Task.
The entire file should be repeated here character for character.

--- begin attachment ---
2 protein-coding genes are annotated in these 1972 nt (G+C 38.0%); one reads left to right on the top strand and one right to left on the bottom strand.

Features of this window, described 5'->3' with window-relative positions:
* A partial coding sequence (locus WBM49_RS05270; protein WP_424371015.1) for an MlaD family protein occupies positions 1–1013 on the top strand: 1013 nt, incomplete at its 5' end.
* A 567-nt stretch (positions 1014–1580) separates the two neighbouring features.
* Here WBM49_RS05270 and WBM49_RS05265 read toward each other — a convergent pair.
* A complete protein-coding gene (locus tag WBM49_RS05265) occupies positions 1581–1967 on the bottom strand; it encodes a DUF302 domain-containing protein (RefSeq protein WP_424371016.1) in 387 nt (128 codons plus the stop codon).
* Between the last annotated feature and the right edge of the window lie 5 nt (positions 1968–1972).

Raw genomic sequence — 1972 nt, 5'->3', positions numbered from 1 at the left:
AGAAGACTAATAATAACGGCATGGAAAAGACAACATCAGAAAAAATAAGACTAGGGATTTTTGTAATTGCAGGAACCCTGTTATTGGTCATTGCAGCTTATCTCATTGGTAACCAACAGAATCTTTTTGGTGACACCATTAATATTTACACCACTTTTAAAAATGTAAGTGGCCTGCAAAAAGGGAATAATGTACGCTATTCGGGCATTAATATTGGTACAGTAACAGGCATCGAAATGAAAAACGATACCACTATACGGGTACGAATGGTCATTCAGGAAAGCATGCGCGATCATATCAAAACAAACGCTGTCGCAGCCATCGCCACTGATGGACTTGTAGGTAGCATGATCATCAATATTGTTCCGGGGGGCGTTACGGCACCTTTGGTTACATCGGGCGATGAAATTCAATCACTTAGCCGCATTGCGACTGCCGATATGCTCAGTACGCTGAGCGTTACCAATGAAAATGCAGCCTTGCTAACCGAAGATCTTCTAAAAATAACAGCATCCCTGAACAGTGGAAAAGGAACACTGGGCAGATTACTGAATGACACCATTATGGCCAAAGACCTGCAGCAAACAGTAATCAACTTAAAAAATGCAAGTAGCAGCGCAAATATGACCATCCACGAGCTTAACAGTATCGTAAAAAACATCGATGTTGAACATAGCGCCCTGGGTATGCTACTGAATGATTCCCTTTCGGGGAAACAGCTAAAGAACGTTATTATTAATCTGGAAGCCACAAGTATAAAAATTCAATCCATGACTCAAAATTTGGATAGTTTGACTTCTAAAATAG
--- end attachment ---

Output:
2 protein-coding genes are annotated in these 1972 nt (G+C 38.0%); one reads left to right on the top strand and one right to left on the bottom strand.

Features of this window, described 5'->3' with window-relative positions:
* A partial coding sequence (locus WBM49_RS05270; protein WP_424371015.1) for an MlaD family protein occupies positions 1–1013 on the top strand: 1013 nt, incomplete at its 5' end.
* A 567-nt stretch (positions 1014–1580) separates the two neighbouring features.
* Here WBM49_RS05270 and WBM49_RS05265 read toward each other — a convergent pair.
* A complete protein-coding gene (locus tag WBM49_RS05265) occupies positions 1581–1967 on the bottom strand; it encodes a DUF302 domain-containing protein (RefSeq protein WP_424371016.1) in 387 nt (128 codons plus the stop codon).
* Between the last annotated feature and the right edge of the window lie 5 nt (positions 1968–1972).

Raw genomic sequence — 1972 nt, 5'->3', positions numbered from 1 at the left:
AGAAGACTAATAATAACGGCATGGAAAAGACAACATCAGAAAAAATAAGACTAGGGATTTTTGTAATTGCAGGAACCCTGTTATTGGTCATTGCAGCTTATCTCATTGGTAACCAACAGAATCTTTTTGGTGACACCATTAATATTTACACCACTTTTAAAAATGTAAGTGGCCTGCAAAAAGGGAATAATGTACGCTATTCGGGCATTAATATTGGTACAGTAACAGGCATCGAAATGAAAAACGATACCACTATACGGGTACGAATGGTCATTCAGGAAAGCATGCGCGATCATATCAAAACAAACGCTGTCGCAGCCATCGCCACTGATGGACTTGTAGGTAGCATGATCATCAATATTGTTCCGGGGGGCGTTACGGCACCTTTGGTTACATCGGGCGATGAAATTCAATCACTTAGCCGCATTGCGACTGCCGATATGCTCAGTACGCTGAGCGTTACCAATGAAAATGCAGCCTTGCTAACCGAAGATCTTCTAAAAATAACAGCATCCCTGAACAGTGGAAAAGGAACACTGGGCAGATTACTGAATGACACCATTATGGCCAAAGACCTGCAGCAAACAGTAATCAACTTAAAAAATGCAAGTAGCAGCGCAAATATGACCATCCACGAGCTTAACAGTATCGTAAAAAACATCGATGTTGAACATAGCGCCCTGGGTATGCTACTGAATGATTCCCTTTCGGGGAAACAGCTAAAGAACGTTATTATTAATCTGGAAGCCACAAGTATAAAAATTCAATCCATGACTCAAAATTTGGATAGTTTGACTTCTAAAATAG